fbpx

RUN: What I Learned From Advent Running

 photo image_zps8e5f53c3.jpg

From the 1st right up until the 25th of December, I ran for 30 minutes every single day.

A lot of it was done in the wet; even more done in the dark. I even took up running to and from work just to get the time in. As someone who normally runs two, maybe three times a week normally, this was pretty daunting to me; throw in my crosstraining around it and at first it seemed an impossible ask for my body and mind. The first week was extremely difficult but as I got used to running every day (and my brain got used to the idea!) it became a lot easier, and I feel like I learned a lot about myself and my running..

 photo advent3_zpsc3d76c4e.jpg

Running every single day is not as hard as it seems.
When you know you have to run that day, you just get it done. First thing, before tea, before bed; whenever, it just gets done. When you’re sortof-maybe-perhaps-I’ll-go-after-work-ing it there’s a lot of bargaining that goes on. “Well, maybe if I don’t go today, I can run double tomorrow”, or “I need to have clean hair this afternoon so really can’t go this morning”. Taking the decision away by telling yourself you ARE running EVERY day makes it easier just to lace up and go!

Swapping out shoes can help with any burgeoning niggles.
I ran with three different pairs of shoes over Advent Running: Nike Lunarglides 5 and 6, and Nike Free 5.0. Accidentally leaving my Lunarglide 6s somewhere I had to wear a different pair of shoes, and found that really eased the shin niggle that was starting to develop. I never much believed in the concept of having different pairs of shoes to run in before this challenge, but I definitely do now!

 photo advent2_zps14eb5e61.jpg

Barefoot shoes give your feet a really nice break!
Barefoot running is, again, something else I never really believed in. At work I recommend people run in them once a week to help strengthen tiny muscles, tendons and ligaments in the legs and feet, but always thought that if I ran in them I’d injure myself. Not true. Running in my Frees gave my feet space to stretch out a little, and I was running softly with a faster cadence so it was less jarring for my legs. I maybe ran in my Frees 2-3 times a week over Advent Running, and will definitely be using them once a week going forward.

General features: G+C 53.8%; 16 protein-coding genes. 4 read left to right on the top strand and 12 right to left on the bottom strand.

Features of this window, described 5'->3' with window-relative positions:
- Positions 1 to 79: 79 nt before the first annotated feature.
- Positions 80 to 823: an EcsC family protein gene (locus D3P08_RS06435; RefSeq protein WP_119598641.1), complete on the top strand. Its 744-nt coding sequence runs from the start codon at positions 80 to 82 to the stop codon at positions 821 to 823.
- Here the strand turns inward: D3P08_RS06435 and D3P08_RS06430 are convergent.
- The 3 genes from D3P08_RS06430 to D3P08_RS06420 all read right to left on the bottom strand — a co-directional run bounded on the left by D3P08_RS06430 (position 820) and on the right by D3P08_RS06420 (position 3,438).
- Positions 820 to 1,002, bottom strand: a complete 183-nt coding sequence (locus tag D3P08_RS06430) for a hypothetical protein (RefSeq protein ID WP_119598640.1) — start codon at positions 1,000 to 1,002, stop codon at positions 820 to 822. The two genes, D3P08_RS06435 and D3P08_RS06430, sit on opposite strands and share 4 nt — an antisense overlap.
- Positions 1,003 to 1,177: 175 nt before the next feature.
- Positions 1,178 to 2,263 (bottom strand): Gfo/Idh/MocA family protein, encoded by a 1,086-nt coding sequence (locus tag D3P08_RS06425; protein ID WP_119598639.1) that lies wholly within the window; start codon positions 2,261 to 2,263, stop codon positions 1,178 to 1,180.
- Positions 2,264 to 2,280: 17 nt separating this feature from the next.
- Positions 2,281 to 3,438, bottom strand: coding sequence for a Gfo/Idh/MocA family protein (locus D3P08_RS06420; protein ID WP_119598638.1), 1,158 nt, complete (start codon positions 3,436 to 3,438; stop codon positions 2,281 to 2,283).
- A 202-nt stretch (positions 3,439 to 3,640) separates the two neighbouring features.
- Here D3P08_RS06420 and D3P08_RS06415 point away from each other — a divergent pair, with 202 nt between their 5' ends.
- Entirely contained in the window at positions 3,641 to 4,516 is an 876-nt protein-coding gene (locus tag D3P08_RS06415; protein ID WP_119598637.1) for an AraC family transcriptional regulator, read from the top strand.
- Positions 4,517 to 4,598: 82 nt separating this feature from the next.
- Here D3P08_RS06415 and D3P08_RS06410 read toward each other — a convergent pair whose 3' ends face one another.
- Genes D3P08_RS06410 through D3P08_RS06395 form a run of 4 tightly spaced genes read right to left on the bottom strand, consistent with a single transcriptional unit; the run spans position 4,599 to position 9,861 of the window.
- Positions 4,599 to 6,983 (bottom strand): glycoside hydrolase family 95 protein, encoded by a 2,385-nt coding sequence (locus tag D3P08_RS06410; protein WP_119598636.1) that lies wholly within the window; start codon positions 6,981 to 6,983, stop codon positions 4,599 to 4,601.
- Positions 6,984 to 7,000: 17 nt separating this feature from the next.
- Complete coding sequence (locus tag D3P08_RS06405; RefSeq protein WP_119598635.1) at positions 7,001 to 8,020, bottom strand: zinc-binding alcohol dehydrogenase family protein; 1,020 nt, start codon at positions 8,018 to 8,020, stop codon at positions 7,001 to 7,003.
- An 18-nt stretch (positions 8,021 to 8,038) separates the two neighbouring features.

Overtraining is a real thing.
In the last week of Advent Running, I started to deteriorate. Going out running with a dreadful hangover the Sunday before Christmas was the beginning of the end, I think: on a day I should have been resting off the night before’s excesses, I dragged myself running. From there I started to get ill and, incredibly, I still feel crappy nearly three weeks later. I hardly ever get ill and I’ve never in my life been ill for this long. I believe this was down to overtraining, so although this challenge was all about training every single day, it’s actually taught me the importance of rest and giving yourself time off when you need it.

 photo advent1_zps794bab5b.jpg

Going for a run on Christmas Day is loads of fun.
Although I was absolutely full of cold I wasn’t going to miss the big culmination of my Advent Running, which was Delamere Parkrun. I dragged my mum and her cousin Malcolm out to watch me (boyfriend got to stay in bed!) and ran a sub-25 minute 5K, which considering how poorly I felt I was pretty pleased with. It was lovely to jump out of bed, clear the cobwebs with a run, then come back to open presents and fill myself with food, and it’s something I hope to do next year.

Would I do a runstreak again?
This close to the event, I’d say no. Next year when Advent Running comes around I’ll probably make an extra effort to run more, but I don’t think I can run through illness and rotten Christmas party hangovers again. I’ve proven to myself once that I can do it and that’s enough to me.



10 thoughts on “RUN: What I Learned From Advent Running”

Leave a Reply